What is a Social Skills Curriculum?

Instructor: Della McGuire

Della has been teaching secondary and adult education for over 20 years. She holds a BS in Sociology, MEd in Reading, and is ABD on the MComm in Storytelling.

In this lesson, we will look at some of the various topics and components of a comprehensive social skills curriculum, as well as lesson ideas to teach these skills.

Social Skills Curriculum

It can be said that schooling has as much to do with the socialization of children as it does with teaching academic content. At school, students learn to interact and communicate effectively with their peers and with authority figures. It is important that schools recognize this role with an explicit social skills curriculum to help students of all ages and developmental levels. These topics fall into a few basic categories, each with several possible lesson ideas to instruct children and adolescents. These categories include:

  • Communication
  • Being part of a group
  • Expressing feelings
  • Caring for oneself and others
  • Social problem solving
  • Managing conflict
  • Listening

Let's see what some lessons could be for each category.


Communication can be verbal or nonverbal. There are several ways to teach effective verbal and nonverbal communication. Students can share something special about themselves, including values and special interests. They should learn how to introduce themselves and remember others' names, get to know others, or make a new friend. Students benefit from learning to give and receive a compliment and find common ground. Nonverbal communication skills to teach include using tone and volume of voice, eye contact, facial expressions, and gestures in communicating. Students should also learn about managing appearances, personal space, using touch and posture, and interpreting these body language signals and emotional cues in others.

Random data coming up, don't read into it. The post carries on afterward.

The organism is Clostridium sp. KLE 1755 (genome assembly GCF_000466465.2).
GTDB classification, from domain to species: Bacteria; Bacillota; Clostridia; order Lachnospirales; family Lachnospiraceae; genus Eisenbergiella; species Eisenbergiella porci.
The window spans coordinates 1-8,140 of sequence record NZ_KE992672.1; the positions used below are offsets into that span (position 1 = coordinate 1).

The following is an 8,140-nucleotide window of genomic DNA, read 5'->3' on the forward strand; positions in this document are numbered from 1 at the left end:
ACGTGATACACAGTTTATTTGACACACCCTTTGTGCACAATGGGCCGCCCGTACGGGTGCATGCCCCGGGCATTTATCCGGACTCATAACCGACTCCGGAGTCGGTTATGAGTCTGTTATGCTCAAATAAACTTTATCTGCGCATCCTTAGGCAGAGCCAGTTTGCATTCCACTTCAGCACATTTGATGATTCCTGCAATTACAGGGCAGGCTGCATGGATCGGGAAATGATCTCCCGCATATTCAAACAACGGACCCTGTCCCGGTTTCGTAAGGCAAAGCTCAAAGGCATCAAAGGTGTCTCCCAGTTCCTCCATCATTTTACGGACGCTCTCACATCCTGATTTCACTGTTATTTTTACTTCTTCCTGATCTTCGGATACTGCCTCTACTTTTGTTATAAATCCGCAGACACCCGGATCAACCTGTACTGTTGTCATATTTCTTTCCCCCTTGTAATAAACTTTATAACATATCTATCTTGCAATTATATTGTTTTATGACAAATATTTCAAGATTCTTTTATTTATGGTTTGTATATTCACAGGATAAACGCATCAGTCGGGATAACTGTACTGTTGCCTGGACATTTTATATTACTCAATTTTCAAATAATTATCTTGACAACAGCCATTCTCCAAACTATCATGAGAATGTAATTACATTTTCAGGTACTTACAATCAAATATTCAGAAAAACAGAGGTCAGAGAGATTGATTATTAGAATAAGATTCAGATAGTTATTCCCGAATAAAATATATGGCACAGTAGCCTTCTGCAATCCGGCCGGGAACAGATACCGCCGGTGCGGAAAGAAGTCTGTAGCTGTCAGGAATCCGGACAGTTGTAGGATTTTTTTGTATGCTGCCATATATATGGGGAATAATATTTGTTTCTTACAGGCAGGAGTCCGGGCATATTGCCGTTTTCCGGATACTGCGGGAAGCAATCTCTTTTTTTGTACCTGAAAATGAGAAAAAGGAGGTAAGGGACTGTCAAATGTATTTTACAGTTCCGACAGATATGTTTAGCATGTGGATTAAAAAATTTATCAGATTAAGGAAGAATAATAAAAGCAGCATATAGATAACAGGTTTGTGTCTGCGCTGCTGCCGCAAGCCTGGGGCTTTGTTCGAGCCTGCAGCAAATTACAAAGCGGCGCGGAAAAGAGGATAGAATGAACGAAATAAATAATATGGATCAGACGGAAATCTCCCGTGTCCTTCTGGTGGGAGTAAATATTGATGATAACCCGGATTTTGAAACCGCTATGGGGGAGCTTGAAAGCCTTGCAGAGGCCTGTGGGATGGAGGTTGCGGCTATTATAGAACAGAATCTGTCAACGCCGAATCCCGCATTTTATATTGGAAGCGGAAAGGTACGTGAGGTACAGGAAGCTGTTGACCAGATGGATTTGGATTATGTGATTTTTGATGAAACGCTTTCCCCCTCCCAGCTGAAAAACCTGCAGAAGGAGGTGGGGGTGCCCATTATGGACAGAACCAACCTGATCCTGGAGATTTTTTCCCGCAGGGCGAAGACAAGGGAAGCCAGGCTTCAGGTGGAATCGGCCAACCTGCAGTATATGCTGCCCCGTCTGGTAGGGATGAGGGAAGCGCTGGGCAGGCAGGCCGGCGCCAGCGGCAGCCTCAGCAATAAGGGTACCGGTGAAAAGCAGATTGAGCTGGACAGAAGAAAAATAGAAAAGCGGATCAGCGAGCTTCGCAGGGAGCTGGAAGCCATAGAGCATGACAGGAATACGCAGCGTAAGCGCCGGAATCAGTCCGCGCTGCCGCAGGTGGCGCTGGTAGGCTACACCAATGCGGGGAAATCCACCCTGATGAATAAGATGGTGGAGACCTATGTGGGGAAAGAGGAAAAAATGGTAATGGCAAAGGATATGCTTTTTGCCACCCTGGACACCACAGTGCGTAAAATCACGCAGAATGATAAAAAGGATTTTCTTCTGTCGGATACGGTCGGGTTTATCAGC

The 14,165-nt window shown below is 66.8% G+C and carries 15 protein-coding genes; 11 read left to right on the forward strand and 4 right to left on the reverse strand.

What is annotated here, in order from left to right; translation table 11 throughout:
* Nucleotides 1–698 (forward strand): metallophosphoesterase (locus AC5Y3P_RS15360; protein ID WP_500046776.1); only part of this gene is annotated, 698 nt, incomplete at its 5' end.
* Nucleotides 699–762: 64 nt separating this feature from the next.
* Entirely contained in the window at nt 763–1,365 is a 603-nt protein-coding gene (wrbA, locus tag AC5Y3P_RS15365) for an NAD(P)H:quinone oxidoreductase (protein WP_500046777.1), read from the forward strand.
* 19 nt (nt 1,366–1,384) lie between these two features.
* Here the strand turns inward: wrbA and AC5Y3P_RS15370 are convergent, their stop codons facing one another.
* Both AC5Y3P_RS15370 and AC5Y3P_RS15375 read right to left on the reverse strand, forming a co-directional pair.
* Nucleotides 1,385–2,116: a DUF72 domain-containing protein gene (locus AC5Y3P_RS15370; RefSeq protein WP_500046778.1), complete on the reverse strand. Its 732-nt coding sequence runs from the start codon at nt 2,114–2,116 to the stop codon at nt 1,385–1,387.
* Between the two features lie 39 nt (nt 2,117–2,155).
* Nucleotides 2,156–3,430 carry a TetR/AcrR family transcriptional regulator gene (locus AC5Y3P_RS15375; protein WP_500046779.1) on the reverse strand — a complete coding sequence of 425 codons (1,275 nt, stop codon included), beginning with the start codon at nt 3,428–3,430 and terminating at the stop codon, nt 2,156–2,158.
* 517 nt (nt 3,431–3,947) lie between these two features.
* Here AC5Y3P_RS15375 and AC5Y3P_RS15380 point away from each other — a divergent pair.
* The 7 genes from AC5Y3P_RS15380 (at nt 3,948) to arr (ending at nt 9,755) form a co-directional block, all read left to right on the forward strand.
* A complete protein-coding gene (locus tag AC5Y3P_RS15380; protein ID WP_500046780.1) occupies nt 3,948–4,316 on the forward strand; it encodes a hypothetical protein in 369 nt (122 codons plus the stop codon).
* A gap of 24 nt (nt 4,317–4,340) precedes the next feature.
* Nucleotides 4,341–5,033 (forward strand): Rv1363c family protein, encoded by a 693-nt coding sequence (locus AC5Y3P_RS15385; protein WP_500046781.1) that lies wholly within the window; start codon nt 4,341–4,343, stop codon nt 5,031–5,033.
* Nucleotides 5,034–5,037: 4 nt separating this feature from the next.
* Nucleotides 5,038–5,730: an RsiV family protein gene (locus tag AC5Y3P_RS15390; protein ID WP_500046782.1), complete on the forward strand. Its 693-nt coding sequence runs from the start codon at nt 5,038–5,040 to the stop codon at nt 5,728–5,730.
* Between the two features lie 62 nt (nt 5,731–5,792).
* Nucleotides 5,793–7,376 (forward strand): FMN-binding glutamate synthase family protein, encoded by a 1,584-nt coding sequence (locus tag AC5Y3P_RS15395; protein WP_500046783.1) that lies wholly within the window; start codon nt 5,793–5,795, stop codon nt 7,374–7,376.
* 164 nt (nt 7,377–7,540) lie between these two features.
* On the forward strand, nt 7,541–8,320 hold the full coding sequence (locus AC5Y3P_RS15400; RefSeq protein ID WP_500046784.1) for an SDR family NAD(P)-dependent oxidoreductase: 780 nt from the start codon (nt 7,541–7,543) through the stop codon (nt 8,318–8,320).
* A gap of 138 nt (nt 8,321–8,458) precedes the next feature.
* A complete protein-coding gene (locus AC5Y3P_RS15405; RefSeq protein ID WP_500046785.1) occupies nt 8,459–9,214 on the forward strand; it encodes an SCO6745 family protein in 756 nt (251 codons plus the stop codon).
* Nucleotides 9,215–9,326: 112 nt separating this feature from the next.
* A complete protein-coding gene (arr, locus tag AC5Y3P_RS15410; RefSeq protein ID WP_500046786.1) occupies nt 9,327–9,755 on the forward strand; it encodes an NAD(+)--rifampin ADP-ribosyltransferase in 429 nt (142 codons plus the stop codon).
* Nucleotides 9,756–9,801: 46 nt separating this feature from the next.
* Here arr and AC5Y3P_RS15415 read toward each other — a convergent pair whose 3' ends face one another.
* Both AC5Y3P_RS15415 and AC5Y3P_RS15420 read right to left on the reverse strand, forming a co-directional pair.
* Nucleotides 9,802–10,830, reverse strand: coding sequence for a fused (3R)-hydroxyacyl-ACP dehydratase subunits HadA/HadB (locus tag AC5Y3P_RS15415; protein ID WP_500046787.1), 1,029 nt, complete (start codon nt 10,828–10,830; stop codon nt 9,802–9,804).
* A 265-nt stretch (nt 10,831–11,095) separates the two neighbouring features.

Being Part of a Group

Effectively managing interaction within a group is a necessary skill for students, and it doesn't always come naturally to everyone. Several lessons can help children learn to navigate being part of a group. Specific skills to learn may include: how to join a group and meet new people, cooperating and sharing, asking questions and following rules, making group decisions and following rules, being a good sport and a role model, accepting differences and fostering group identity, identifying true friends, and understanding cliques.

Expressing Feelings

Knowing how to identify and articulate one's feelings is a priceless lesson for students that can be taught with lessons about empathy for others and expressing feelings with I-messages. I-messages reduce accusatory language and reduce defensive reactions by framing discussions to focus on the speaker's feelings. Teachers model this with statements like 'I feel like my efforts to make a safe place to learn are ignored when children put their backpacks in the walkway.' Students can be taught how to exert self-control with self-talk, deal with change, and recognize mixed emotions. Another important lesson for students to learn is how to deal with anger toward others and to recognize and deal with anger in other people.

Caring about Oneself and Others

Empathy and self-care are very important lessons for children to learn. These skills are not necessarily inherent to a particular personality type or gender and can be taught. Students need to know how to seek help from adults and offer help to others. They should understand the impact of their behavior on others (empathy) as well as the impact of other people's behavior on them (self-care). Students can be taught to show interest in others, to be a good friend, and care about people with kindness and prosocial behavior. Students also can learn how to show respect, to give advice when requested, and respond to positive advice offered by others.

Problem Solving

Much of the anxiety and behavioral issues children express can be attributed to a lack of skills in problem solving. Some of the problem solving skills students need to learn is how to identify problem-causing behavior, refocusing one's attitude, brainstorming to find alternative solutions, choosing the best alternative, and learning from one's mistakes. Children should be taught how to think before acting and there's never a shortage of opportunities to teach children how to accept the consequences of their actions. Schooling also provides a good opportunity for students to learn how to solve problems within a group and work together diplomatically.

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